In probing this question the two researchers determined that "latent heat loss from the tropical Atlantic and Caribbean was less in late spring and early summer 2005 than preceding years due to anomalously weak trade winds associated with weaker sea level pressure," which phenomenon "resulted in anomalously high sea surface temperatures" that "contributed to earlier and more intense hurricanes in 2005." However, they went on to note that "these conditions in the Atlantic and Caribbean during 2004 and 2005 were not unprecedented and were equally favorable during the active hurricane seasons of 1958, 1969, 1980, 1995 and 1998." In addition, they said there was "not a clear link between the Atlantic Multidecadal Oscillation or the long term trend [of temperature] and individual active hurricane years, confirming the importance of other factors in hurricane formation." Hence, it would appear that the 2005 hurricane season was not as unique as many people have made it out to be, and that there is no compelling reason to ascribe whatever degree of uniqueness it may have possessed to recent global warming.
By the time three more years had elapsed, however, Mann and Emanuel (2006) had used quantitative records stretching back to the mid-nineteenth century to develop a positive correlation between sea surface temperatures and Atlantic basin tropical cyclone frequency for the period 1871-2005, while Holland and Webster (2007) had analyzed Atlantic tropical cyclone frequency back to 1855 and found a doubling of the number of tropical cyclones over the past 100 years; and both of these papers linked these changes to anthropogenic greenhouse warming. In a compelling rebuttal of these conclusions, however, Landsea (2007) cited a number of possible biases that may exist in the cyclone frequency trends derived in the two studies, concluding that "improved monitoring in recent years is responsible for most, if not all, of the observed trend in increasing frequency of tropical cyclones."
More recently, Parisi and Lund (2008) calculated return periods of Atlantic-basin U.S. landfalling hurricanes based on "historical data from the 1900 to 2006 period via extreme value methods and Poisson regression techniques" for each of the categories (1-5) of the Saffir-Simpson Hurricane Scale. This work revealed that return periods (in years) for these hurricanes were, in ascending Saffir-Simpson Scale category order: (1) 0.9, (2) 1.3, (3) 2.0, (4) 4.7, and (5) 23.1. In addition, the two researchers reported that corresponding non-encounter probabilities in any one hurricane season were calculated to be (1) 0.17, (2) 0.37, (3) 0.55, (4) 0.78, and (5) 0.95; and they stated that the hypothesis that U.S. hurricane strike frequencies are "increasing in time" -- which is often stated as fact by climate alarmists -- is "statistically rejected."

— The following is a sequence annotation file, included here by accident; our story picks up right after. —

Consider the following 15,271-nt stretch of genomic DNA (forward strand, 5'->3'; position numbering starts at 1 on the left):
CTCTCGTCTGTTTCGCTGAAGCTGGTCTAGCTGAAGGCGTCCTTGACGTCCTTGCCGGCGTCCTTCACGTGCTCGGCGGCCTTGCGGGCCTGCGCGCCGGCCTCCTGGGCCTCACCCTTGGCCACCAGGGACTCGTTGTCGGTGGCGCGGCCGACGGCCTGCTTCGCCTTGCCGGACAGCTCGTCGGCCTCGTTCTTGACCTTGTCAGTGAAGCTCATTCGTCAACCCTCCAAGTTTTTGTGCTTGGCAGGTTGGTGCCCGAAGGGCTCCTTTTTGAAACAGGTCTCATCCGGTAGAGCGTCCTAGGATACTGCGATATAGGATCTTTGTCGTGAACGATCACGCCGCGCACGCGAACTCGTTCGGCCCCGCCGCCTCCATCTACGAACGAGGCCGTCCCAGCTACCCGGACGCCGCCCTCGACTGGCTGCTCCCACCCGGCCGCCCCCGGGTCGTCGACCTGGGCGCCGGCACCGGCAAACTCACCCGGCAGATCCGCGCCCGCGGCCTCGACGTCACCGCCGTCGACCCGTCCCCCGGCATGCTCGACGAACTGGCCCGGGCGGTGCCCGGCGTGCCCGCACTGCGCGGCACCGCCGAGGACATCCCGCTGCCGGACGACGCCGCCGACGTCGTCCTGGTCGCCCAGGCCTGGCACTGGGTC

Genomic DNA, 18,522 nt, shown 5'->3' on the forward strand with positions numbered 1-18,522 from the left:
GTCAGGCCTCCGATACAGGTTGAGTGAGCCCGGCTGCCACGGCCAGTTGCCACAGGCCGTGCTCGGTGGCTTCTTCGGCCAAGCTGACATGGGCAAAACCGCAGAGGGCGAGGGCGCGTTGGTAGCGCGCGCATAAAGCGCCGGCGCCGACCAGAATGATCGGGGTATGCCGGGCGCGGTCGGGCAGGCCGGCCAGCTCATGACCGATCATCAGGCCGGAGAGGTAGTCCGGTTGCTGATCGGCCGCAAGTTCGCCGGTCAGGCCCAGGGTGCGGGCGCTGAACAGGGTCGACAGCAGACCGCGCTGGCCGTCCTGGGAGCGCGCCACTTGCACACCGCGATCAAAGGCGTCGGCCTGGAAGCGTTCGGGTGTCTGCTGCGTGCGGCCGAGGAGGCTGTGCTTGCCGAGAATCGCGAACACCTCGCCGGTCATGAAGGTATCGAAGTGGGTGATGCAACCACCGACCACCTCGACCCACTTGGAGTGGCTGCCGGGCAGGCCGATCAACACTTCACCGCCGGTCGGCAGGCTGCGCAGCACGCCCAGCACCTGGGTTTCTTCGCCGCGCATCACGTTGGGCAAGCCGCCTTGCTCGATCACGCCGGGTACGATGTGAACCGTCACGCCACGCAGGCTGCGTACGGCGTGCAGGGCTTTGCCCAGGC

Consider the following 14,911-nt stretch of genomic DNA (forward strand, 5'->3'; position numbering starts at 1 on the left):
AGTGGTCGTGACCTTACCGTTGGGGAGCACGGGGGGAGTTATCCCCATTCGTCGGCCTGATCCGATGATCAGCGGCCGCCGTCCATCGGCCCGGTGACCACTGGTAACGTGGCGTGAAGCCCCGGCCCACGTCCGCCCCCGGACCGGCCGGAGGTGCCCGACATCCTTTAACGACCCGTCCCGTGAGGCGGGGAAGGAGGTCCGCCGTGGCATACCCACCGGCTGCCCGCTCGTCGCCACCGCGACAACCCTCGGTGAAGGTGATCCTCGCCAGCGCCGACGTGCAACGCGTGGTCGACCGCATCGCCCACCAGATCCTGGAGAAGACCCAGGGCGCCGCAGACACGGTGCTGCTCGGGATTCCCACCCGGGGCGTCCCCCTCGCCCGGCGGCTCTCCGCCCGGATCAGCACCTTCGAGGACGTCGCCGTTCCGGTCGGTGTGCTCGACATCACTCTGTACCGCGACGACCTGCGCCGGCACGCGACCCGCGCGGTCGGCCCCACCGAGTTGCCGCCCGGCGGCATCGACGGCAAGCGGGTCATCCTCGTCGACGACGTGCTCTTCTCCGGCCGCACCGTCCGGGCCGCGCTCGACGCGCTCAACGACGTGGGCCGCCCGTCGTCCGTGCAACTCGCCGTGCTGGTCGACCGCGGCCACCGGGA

Also in 2008, Chylek and Lesins applied "simple statistical methods to the NOAA HURDAT record of storm activity in the North Atlantic basin between 1851 and 2007 to investigate a possible linear trend, periodicity and other features of interest." Using a hurricane activity index that integrates over hurricane numbers, durations, and strengths, the two researchers report discovering "a quasi-periodic behavior with a period around 60 years superimposed upon a linearly increasing background." However, they note that "the linearly increasing background is significantly reduced or removed when various corrections were applied for hurricane undercounting in the early portion of the record." Further noting that "the last minimum in hurricane activity occurred around 1980," Chylek and Lesins state that comparing the two 28-year-long periods on either side of this date, they found "a modest increase of minor hurricanes, no change in the number of major hurricanes, and a decrease in cases of rapid hurricane intensification." Given such findings, they conclude that "if there is an increase in hurricane activity connected to a greenhouse gas induced global warming, it is currently obscured by the 60-year quasi-periodic cycle."
In another paper demonstrating the influence of natural cycles on hurricane frequency, Klotzbach and Gray (2008) employed sea surface temperature (SST) data for the far North Atlantic (50-60°N, 50-10°W) and sea level pressure (SLP) data for the North Atlantic (0-50°N, 70-10°W) to construct an index of the Atlantic Multidecadal Oscillation (AMO), which they defined as the difference between the standardized SST and SLP anomalies (SST-SLP) for the hurricane season of June-November, and which they evaluated for the period 1878-2006, after which they compared their results (to which they applied a 1-2-3-2-1 filter) with a number of hurricane properties.
Klotzbach and Gray's analysis revealed the existence of three positive and two negative AMO phases over the period of their study, as may be seen in the figure below.